NOISES OFF | The Consequences of Love

The silence in Sorrentino’s thriller is most interesting when it fails. By Louis Rogers

 

 

Titta Di Giralomo, the enigmatic protagonist of Paolo Sorrentino’s The Consequences of Love, has a simple way of handling unwanted questions: stony, uncompromising silence. Sometimes he stays to watch his interrogator wither into cringing repentance; other times he turns on a brogued heel and leaves them standing slack-jawed. It’s hard not to envy his efficiency. This tactic is extended to Sofia, a bartender at the hotel in which he lives, after she shows an empathetic curiosity in him. During a tentative affair, it’s Sofia who finally calls time on his silent act: “Stop giving me this mute performance,” she demands. “It doesn’t always work.”

The Consequences of Love is spectacular then reticent then spectacular again; its stylish camera moves, dramatic set pieces and pulsing score are interspersed with still faces and drifting silence. Titta’s own silence extends into the placid silence of his life – conducted to a sparse and strict routine within the walls of a tranquil Swiss hotel. All this quiet quickly suggests mystery and intrigue. But sometimes, like Sofia says, it comes across more like a performance of mystery: it doesn’t always work. That’s when it gets interesting.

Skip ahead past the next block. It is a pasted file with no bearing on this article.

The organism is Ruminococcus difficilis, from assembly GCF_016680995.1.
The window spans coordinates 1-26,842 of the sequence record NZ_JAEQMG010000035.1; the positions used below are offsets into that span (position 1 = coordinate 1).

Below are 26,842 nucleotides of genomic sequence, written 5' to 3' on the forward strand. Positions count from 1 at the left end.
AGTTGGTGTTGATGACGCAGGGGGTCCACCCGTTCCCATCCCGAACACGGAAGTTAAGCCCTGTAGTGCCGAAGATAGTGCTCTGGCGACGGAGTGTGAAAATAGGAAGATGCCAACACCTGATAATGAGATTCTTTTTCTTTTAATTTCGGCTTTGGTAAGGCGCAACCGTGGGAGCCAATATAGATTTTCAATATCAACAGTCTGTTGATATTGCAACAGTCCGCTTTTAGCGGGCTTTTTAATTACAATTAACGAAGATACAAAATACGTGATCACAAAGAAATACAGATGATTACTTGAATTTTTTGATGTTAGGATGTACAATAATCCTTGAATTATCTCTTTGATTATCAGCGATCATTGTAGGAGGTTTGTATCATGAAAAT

Titta’s quietness suggests brooding self-possession – never more so than when he’s disinclined to talk to someone. But once we learn more about the mysteries that it accurately implies, it starts to take on a different character. Titta is trapped in a network of threats and obligations that keep him exactly where he is, restricting him into inertia and inarticulacy. They have stolen his life, he says; he might as well say his voice. The depths beneath Titta’s silence run deeper and more existentially painful than we first suppose. Finally, his silence is characterised as cowardice. Titta is the only one who can choose whether or not to break it. 

 

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